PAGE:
New withholding tables are just phase one of a three-part implementation of the new tax laws' effects on workers' paychecks. Some folks will see more money each payday, but one thing won't change, says Treasury. Adjustments due to the Tax Cuts and Jobs Act changes won't stop people from overwithholding to intentionally get a big tax refund check. If you regularly get a tax refund, the new tax law and associated payroll withholding won't change that. That's the word today from the U.S. Treasury and Internal Revenue Service as the agencies released new payroll withholding tables to take the tax... Read more →


Former Equifax CEO Richard Smith is grilled Oct. 3 about the credit company's security breach by members of the House Energy and Commerce Committee. (Click image to watch full hearing on YouTube) Human error, specifically one human's error, is why 145 million of us are worrying about what crooks will do with the data that was stolen earlier this year in a data breach of Equifax. Richard Smith, the credit reporting bureau's former CEO, in testimony before House Energy and Commerce Committee today blamed the initial failure to patch a known security risk on a specific individual. He did not... Read more →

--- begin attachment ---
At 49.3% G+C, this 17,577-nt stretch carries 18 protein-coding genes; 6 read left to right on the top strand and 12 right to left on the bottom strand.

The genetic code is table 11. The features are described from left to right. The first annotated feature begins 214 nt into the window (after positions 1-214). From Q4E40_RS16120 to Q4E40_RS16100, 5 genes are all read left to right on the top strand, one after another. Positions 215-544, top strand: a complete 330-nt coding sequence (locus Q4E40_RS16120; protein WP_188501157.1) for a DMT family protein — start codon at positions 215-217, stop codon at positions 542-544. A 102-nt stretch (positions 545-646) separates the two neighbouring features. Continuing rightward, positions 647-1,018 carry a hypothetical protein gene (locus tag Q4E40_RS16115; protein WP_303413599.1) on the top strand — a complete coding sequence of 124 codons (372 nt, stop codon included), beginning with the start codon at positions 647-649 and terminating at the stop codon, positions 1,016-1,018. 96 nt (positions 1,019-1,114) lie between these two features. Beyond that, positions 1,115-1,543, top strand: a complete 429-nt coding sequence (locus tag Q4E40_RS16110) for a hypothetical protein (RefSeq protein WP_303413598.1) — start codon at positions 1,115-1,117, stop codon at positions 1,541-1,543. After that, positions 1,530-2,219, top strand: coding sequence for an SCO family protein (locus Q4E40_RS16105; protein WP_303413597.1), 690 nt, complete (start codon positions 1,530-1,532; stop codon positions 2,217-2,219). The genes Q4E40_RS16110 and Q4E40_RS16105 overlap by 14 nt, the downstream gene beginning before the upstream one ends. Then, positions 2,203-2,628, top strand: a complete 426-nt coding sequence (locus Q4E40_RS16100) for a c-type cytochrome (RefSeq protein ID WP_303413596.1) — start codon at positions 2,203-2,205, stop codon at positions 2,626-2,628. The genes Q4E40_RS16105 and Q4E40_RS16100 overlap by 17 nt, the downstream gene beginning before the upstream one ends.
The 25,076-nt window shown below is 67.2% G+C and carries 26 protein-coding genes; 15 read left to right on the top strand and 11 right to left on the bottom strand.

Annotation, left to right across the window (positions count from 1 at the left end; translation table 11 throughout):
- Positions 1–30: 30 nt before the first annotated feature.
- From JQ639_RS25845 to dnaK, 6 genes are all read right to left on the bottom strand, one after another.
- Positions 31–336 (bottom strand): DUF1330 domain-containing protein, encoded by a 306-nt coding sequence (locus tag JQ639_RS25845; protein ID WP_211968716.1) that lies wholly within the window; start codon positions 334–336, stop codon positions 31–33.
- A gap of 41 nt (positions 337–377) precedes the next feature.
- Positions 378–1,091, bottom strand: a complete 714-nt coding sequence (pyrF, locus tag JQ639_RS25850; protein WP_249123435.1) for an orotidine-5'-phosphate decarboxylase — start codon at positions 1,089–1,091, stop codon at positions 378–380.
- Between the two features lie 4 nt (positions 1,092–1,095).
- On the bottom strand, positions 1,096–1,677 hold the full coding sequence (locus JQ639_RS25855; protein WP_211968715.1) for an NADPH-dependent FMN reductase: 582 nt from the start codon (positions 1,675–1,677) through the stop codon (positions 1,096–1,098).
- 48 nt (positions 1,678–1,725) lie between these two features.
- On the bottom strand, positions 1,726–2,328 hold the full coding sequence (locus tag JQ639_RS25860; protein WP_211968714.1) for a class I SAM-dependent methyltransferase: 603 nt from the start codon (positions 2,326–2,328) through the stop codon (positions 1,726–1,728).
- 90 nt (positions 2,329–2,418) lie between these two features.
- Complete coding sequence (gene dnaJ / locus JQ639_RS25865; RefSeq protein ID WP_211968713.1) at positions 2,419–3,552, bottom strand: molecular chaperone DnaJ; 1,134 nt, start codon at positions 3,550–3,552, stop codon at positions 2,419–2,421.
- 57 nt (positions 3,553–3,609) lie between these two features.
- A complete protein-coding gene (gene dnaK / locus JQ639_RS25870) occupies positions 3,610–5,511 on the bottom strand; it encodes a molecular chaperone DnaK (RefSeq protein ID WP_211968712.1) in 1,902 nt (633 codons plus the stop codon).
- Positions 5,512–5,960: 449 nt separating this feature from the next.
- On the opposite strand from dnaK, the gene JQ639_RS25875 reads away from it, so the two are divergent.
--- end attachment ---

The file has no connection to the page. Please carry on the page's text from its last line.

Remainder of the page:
All U.S. workers know, simply from looking at their pay stubs, that our tax system is pay-as-you-earn. Our taxes come out of our paychecks as withholding, both for federal income taxes, as well as to cover future Social Security and Medicare benefits. We don't have control over those taxes we pay now for federal retirement and hospital coverage when we're older. But we can — and should — adjust our income tax withholding if there are changes in our lives, such as marriage or a family addition or home purchase that can affect a tax bill, or we're getting a... Read more →